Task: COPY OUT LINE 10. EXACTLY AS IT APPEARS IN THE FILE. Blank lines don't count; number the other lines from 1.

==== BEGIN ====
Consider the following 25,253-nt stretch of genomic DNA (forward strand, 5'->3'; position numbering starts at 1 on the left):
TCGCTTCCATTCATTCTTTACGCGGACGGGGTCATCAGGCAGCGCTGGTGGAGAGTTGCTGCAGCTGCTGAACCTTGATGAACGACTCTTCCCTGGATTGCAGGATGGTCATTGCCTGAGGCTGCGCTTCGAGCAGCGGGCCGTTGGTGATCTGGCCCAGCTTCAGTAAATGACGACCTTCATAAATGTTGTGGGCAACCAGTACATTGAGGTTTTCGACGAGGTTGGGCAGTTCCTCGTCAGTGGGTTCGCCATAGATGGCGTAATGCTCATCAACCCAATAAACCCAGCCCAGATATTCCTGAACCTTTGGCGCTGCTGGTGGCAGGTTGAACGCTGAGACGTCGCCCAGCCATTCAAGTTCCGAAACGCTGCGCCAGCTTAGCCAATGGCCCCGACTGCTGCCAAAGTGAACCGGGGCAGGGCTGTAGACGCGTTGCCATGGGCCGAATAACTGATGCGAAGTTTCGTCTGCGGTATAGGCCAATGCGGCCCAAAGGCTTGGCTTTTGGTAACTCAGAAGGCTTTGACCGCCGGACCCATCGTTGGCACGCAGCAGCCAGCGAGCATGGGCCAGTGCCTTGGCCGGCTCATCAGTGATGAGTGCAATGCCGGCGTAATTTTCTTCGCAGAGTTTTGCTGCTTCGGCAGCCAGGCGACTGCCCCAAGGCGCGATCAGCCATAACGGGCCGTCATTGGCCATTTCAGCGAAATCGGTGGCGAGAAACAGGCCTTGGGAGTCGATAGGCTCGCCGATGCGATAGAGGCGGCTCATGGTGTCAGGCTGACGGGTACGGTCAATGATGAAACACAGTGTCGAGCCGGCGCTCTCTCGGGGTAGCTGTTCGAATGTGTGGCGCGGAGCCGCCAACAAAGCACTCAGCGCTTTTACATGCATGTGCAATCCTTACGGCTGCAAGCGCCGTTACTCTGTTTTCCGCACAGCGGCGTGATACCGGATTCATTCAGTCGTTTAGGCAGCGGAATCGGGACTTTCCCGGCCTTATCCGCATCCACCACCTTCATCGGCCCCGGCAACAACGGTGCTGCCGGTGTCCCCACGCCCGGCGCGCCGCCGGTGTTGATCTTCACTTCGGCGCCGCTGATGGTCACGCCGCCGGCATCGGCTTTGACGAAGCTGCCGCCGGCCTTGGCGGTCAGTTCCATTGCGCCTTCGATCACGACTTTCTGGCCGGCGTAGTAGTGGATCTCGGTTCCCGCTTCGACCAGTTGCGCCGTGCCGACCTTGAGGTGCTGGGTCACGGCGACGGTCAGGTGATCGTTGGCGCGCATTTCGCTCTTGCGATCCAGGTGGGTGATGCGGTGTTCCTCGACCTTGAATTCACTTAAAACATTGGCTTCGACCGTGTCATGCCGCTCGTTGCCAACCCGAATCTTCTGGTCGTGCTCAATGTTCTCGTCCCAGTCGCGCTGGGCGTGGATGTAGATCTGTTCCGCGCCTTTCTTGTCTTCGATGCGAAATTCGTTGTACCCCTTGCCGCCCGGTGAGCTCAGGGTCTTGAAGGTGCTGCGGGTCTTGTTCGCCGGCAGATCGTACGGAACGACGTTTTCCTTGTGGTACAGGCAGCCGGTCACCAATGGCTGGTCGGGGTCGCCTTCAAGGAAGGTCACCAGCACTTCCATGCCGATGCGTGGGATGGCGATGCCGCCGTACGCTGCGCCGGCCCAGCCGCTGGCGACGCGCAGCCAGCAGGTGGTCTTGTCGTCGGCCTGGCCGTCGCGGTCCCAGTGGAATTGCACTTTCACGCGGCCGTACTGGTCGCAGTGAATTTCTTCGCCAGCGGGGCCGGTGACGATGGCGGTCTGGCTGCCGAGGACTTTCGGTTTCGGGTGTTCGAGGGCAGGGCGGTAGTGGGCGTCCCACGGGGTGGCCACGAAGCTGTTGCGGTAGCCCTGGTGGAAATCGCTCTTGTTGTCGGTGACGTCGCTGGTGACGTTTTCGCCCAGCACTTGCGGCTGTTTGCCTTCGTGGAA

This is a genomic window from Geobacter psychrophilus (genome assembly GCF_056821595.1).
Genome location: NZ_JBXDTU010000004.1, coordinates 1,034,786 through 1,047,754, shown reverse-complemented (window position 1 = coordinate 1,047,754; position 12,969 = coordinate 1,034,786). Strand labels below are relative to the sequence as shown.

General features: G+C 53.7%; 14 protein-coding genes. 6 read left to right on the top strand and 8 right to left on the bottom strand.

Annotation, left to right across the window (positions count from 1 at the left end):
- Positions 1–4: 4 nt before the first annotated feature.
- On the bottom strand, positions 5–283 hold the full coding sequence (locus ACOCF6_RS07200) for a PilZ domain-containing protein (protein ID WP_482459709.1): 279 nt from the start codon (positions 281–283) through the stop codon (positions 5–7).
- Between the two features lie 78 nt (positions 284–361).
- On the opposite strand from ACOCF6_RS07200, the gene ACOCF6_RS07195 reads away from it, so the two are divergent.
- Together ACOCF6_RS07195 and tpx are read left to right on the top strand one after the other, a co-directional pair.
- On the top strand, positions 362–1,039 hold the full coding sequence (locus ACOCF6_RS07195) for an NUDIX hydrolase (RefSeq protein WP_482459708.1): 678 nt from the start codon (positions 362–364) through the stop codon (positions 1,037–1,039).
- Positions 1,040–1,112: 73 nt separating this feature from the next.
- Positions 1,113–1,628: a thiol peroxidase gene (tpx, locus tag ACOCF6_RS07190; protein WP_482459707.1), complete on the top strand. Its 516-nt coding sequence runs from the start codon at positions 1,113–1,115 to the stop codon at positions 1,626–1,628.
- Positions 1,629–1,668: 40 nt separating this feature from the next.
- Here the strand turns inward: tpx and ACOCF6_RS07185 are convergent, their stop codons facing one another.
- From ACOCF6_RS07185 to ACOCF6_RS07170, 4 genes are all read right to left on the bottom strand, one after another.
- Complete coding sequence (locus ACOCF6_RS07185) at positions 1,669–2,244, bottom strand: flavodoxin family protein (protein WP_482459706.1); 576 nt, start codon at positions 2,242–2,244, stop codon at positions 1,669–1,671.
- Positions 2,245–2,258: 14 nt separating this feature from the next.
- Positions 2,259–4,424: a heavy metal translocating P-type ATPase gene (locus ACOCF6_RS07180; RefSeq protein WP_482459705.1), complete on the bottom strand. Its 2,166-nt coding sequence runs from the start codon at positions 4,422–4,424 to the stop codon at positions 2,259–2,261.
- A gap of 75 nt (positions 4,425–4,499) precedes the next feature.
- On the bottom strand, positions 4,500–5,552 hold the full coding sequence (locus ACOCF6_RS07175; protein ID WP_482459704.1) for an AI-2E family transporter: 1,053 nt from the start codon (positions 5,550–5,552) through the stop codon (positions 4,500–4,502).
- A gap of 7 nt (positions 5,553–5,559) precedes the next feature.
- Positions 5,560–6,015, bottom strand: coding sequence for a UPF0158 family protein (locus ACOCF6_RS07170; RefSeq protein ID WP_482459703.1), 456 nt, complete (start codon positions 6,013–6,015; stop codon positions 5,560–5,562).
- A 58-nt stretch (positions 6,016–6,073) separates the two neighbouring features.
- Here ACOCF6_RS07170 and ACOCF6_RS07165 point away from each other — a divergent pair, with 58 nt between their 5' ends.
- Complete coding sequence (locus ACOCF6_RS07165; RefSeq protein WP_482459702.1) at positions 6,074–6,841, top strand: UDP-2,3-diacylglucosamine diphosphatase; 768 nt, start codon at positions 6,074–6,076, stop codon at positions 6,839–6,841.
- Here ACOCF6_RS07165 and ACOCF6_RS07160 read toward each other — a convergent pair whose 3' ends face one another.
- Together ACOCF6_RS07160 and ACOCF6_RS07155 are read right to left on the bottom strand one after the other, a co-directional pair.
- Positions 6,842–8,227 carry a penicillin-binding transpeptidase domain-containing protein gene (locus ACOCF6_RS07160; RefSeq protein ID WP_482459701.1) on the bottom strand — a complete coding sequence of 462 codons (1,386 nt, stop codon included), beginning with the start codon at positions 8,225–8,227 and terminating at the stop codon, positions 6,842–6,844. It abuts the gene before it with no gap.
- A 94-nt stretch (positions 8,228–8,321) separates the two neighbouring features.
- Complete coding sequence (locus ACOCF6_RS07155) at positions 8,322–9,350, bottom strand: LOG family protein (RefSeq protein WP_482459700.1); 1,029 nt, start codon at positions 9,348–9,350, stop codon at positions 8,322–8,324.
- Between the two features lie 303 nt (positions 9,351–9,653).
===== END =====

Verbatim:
- On the opposite strand from ACOCF6_RS07200, the gene ACOCF6_RS07195 reads away from it, so the two are divergent.